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The Final Word by Helen Roush
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“I like to listen. I have learned a great deal from listening carefully. Most people never listen.” - Ernest Hemingway

Developing listening skills is crucial in communications.  Back in the day, I used to come home every night from work, and “listen” to my husband talk about his job. Admittedly, I often “tuned him out” because I was bored and didn’t think that he had anything important to relay to me. That may sound cold or uncaring, but I had more important things, I thought, to focus on.  If I would have listened to him, I would have realized that he was working in such a volatile situation and his job was actually in jeopardy. If I would have listened to him, I probably wouldn’t have been in such shock the night that he was “let go.”

Now that I am working for the same company that he is, whatever he says is very important and I pay attention to everything he says, his tone, body language and what he isn’t saying. Why? Because I have a vested interest. 

It has been said that if you listen closely enough, you will learn a lot. And that is true. Everyone has something to say, but how many people actually listen to what you have to relate? It pays to be attentive and to listen.

When I was growing up, I remember times when I used to sit on the front porch with my Grandpa and he would tell me stories about his life and our family, and I paid attention and listened to every word. It was always intriguing and I learned so much, not only about him, but about my family.

I also remember the days when I worked for a certain company and we had quarterly update meetings. I was in my mid-twenties at the time and was bored to tears during these meetings. During most of these meeting, I didn’t listen to what was being relayed, but should have.  Of course, I heard what was being said, but I didn’t listen to it.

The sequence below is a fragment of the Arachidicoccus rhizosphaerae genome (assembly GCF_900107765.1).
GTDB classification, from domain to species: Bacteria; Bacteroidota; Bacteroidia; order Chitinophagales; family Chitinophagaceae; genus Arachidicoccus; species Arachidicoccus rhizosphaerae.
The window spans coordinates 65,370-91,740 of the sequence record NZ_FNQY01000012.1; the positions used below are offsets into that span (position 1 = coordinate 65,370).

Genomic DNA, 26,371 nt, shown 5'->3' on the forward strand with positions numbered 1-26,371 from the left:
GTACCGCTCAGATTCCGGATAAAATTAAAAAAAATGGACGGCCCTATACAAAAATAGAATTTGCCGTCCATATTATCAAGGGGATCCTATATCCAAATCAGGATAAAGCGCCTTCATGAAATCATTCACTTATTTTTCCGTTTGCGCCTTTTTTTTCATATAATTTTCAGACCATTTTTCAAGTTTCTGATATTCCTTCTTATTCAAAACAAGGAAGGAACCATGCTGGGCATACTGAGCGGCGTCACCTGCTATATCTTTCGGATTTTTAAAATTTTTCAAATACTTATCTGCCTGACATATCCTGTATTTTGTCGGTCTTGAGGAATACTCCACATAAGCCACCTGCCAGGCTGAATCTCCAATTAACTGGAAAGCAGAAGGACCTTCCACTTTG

I have given various examples regarding when we pay attention and when we perhaps do not. If something is interesting to us, naturally, we pay attention. And likewise, if we have an interest at stake, of course, we pay attention. However, if a topic is either boring or seemingly “unimportant,” we might not pay attention.

When I was younger, I was stupid for not paying attention during the aforementioned quarterly meetings. I should have listened more. Perhaps, I would have learned that the company was struggling and would not have been surprised when “downsizing” occurred.

Listening, however, is different from hearing. Not only do you hear what is being said, but you pay attention to body language, tone, and language used. It’s been written that “Hearing is simply the act of perceiving sound by the ear. If you are not hearing-impaired, hearing simply happens. Listening, however, is something you consciously choose to do. Listening requires concentration so that your brain processes meaning from words and sentences. Listening leads to learning.

“Most people tend to be ‘hard of listening’ rather than ‘hard of hearing.’”

If you pay attention to someone talking, you can learn so much from what they are and aren’t saying. Further, listening is a skill that lets you understand, interpret and put into meaning what you have heard.

Listening is a skill that needs to be refined. To become an active listener, you need to pay attention to the speaker. One way of doing this is by making eye contact, avoid being distracted, and pay attention to their body language.

You should also pay attention to your own body language, acknowledge what the speaker is relaying by nodding your head, smiling or using facial expressions, and by encouraging the speaker by using small comments, such as yes, or uh-huh.

To be an active listener, you should wait for the speaker to finish his or her points, and you should not interrupt with counter arguments. Interrupting the speaker is a waste of time and will most likely only frustrate the speaker. Ask questions when the speaker is done talking.

If you have a response to what the speaker has shared, you should be open and honest, assert your opinions in a respectful manner, and you should always treat the other person in the same manner as you would want to be treated.

By developing listening skills, you can build relationships. Take time to develop your listening skills, it is a very important aspect of communications.

Helen Roush is Vice President, Communications Sciences at Paperitalo Publications. She can be reached by email at helen.roush@taii.com.



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